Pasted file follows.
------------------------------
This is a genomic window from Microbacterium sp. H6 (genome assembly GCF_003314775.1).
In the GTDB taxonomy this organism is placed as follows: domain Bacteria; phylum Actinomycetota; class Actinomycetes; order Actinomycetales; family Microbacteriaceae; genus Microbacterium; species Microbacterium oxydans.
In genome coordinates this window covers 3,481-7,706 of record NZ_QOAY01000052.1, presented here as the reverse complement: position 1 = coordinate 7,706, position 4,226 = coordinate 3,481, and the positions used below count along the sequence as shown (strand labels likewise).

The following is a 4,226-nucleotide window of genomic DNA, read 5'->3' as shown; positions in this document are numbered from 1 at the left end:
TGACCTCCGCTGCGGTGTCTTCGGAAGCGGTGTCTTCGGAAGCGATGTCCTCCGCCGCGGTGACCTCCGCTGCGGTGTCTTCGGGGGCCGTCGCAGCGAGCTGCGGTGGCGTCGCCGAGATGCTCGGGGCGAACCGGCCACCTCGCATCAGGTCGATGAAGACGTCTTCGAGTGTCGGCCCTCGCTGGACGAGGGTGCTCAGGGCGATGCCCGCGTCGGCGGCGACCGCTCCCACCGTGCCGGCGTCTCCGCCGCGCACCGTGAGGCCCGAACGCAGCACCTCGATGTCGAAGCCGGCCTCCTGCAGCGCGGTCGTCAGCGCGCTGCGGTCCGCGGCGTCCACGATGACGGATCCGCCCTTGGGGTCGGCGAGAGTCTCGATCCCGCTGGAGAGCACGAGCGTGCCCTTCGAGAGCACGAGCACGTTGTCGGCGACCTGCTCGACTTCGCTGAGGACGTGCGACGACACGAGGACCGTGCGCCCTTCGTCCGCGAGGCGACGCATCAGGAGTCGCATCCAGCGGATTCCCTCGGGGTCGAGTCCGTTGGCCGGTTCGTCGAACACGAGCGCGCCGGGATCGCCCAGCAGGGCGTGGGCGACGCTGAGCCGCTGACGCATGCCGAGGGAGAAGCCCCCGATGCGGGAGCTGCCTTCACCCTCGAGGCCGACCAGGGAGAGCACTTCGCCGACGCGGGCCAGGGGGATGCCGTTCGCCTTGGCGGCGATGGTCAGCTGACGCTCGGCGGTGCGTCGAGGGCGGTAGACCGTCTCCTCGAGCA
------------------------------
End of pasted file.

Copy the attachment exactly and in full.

This is a genomic window from Microbacterium sp. H6 (genome assembly GCF_003314775.1).
In the GTDB taxonomy this organism is placed as follows: domain Bacteria; phylum Actinomycetota; class Actinomycetes; order Actinomycetales; family Microbacteriaceae; genus Microbacterium; species Microbacterium oxydans.
In genome coordinates this window covers 3,481-7,706 of record NZ_QOAY01000052.1, presented here as the reverse complement: position 1 = coordinate 7,706, position 4,226 = coordinate 3,481, and the positions used below count along the sequence as shown (strand labels likewise).

The following is a 4,226-nucleotide window of genomic DNA, read 5'->3' as shown; positions in this document are numbered from 1 at the left end:
TGACCTCCGCTGCGGTGTCTTCGGAAGCGGTGTCTTCGGAAGCGATGTCCTCCGCCGCGGTGACCTCCGCTGCGGTGTCTTCGGGGGCCGTCGCAGCGAGCTGCGGTGGCGTCGCCGAGATGCTCGGGGCGAACCGGCCACCTCGCATCAGGTCGATGAAGACGTCTTCGAGTGTCGGCCCTCGCTGGACGAGGGTGCTCAGGGCGATGCCCGCGTCGGCGGCGACCGCTCCCACCGTGCCGGCGTCTCCGCCGCGCACCGTGAGGCCCGAACGCAGCACCTCGATGTCGAAGCCGGCCTCCTGCAGCGCGGTCGTCAGCGCGCTGCGGTCCGCGGCGTCCACGATGACGGATCCGCCCTTGGGGTCGGCGAGAGTCTCGATCCCGCTGGAGAGCACGAGCGTGCCCTTCGAGAGCACGAGCACGTTGTCGGCGACCTGCTCGACTTCGCTGAGGACGTGCGACGACACGAGGACCGTGCGCCCTTCGTCCGCGAGGCGACGCATCAGGAGTCGCATCCAGCGGATTCCCTCGGGGTCGAGTCCGTTGGCCGGTTCGTCGAACACGAGCGCGCCGGGATCGCCCAGCAGGGCGTGGGCGACGCTGAGCCGCTGACGCATGCCGAGGGAGAAGCCCCCGATGCGGGAGCTGCCTTCACCCTCGAGGCCGACCAGGGAGAGCACTTCGCCGACGCGGGCCAGGGGGATGCCGTTCGCCTTGGCGGCGATGGTCAGCTGACGCTCGGCGGTGCGTCGAGGGCGGTAGACCGTCTCCTCGAGCA